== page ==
This item is to the best of our knowledge available to us from the supplier and should ship to you within the time-frame indicated. If there are any unforeseen issues with availability we will notify you immediately
Boomkat Product Review:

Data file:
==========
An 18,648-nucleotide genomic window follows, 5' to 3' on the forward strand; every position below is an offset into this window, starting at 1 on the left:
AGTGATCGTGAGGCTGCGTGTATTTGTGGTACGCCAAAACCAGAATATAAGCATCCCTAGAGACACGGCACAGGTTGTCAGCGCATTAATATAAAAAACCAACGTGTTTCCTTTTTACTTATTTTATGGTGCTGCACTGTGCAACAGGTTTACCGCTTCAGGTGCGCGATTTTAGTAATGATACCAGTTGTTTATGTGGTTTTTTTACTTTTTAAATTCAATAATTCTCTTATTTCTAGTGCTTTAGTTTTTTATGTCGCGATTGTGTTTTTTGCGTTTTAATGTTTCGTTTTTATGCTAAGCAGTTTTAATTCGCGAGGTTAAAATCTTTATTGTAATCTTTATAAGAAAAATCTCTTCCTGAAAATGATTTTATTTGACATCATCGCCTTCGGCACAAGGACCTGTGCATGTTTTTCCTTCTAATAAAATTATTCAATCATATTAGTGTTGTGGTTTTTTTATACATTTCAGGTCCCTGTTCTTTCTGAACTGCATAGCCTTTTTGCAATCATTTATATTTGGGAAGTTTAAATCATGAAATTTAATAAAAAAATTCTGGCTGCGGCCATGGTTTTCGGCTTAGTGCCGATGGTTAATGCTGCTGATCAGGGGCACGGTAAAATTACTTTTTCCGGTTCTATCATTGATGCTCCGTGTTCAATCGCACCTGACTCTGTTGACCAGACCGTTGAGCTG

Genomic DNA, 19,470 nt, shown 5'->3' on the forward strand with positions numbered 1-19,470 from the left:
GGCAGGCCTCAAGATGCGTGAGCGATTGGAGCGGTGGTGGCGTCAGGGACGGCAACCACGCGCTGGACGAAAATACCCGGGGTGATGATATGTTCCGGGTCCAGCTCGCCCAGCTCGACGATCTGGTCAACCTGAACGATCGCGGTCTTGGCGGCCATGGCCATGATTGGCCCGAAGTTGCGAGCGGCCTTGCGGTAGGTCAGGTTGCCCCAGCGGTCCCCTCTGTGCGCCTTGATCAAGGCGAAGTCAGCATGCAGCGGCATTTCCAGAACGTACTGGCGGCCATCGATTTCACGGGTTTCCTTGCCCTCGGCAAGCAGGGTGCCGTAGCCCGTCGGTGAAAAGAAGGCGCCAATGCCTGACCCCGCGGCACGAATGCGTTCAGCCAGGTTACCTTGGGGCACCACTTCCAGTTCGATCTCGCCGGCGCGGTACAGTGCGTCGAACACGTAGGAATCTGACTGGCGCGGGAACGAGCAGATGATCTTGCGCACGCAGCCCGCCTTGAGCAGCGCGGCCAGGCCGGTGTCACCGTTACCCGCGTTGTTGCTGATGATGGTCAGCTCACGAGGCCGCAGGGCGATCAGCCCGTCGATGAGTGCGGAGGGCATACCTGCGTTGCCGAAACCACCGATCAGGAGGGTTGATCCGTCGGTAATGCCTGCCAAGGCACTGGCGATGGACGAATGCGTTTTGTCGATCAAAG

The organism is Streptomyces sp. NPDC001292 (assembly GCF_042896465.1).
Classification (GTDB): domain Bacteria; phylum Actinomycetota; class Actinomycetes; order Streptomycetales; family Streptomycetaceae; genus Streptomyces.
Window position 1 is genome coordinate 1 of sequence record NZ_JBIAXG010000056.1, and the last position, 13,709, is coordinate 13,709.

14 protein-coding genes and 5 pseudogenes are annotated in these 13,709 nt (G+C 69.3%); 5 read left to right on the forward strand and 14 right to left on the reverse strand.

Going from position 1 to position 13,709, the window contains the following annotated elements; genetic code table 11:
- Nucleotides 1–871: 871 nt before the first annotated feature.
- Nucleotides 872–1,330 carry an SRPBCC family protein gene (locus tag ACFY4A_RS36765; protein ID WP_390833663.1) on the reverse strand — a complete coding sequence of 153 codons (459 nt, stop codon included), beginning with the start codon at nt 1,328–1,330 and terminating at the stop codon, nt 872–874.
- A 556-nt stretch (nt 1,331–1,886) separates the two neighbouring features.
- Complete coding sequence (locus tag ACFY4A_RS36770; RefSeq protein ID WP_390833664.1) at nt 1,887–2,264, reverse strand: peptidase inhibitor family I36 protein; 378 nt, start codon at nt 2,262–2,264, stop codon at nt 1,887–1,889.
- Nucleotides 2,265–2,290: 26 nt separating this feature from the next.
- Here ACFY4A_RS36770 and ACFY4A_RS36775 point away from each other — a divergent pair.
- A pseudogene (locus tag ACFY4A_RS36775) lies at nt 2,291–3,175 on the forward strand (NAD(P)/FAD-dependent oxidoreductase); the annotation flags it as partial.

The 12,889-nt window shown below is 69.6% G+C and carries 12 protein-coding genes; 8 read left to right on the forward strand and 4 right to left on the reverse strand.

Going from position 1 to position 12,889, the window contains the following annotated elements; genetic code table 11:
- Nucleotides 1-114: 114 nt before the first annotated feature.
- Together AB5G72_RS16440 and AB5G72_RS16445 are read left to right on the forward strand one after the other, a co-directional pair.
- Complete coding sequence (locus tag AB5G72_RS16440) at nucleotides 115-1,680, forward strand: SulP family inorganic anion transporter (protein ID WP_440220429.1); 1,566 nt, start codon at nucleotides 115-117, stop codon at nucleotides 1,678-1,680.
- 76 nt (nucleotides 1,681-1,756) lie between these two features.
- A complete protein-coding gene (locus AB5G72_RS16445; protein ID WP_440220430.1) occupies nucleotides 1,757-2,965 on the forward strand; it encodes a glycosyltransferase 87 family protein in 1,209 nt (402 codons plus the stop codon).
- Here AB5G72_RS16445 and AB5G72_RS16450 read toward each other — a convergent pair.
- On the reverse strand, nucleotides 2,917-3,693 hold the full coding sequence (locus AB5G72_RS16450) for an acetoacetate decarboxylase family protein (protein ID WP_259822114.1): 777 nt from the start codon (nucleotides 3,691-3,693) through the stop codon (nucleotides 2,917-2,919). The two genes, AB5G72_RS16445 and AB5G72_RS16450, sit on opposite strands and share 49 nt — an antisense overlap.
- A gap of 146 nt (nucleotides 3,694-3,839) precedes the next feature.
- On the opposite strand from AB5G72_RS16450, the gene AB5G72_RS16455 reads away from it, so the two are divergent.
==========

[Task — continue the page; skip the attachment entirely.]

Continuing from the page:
New on Asthmatic Kitty subsidiary Unusual Animals comes the first album by Chris Schlarb to be recorded under his own name. Previously the Long Beach resident has authored solo guitar records as Xn and as part of various groups with dispositions toward jazz and the avant-garde. On Twilight & Ghost Stories Schlarb recruited an army of additional musicians (including Sufjan Stevens Bhob Rainey and members of The Mars Volta and Dirty Projectors) to supply their own contributions to what seems to be a stream of consciousness continuous mix. However sporadic and seemingly disparate some of the material here might seem, it's all embedded within the same unifying soundscape: a forty-minute field recording of street sounds and rainfall. It's interesting to hear how different instrumental passages integrate into this backdrop - some are certainly more seamless than others, with the torrential piano flutters and cymbal swells of 'Section III' providing a musical approximation of the rain's pitter-pat, while 'Section II' adds further layers of location sound, this time from some uncited Eastern sound source. In amongst all this you'll uncover more song-like passages. 'Section IV' starts out like Aerial M-era Dave Pajo, with chiming, melodic electricals, before a seemingly misplaced female vocal interrupts and the piece disintegrates into droning field recording-based ambience once again. The guitar continues to be a major focal point over the course of the album, with sliding bluegrass figures like 'Section VI', post-rockers that could have been lifted from a Hood or Mogwai LP, and an effective, folksy ballad at the tail end of 'Section V'. There are far too many twists and turns to this record to really to list here, but the fact that it's all cemented together by that omnipresent rainfall and traffic flow really does lend an overarching sense of coherence to this beautiful collection of vignettes.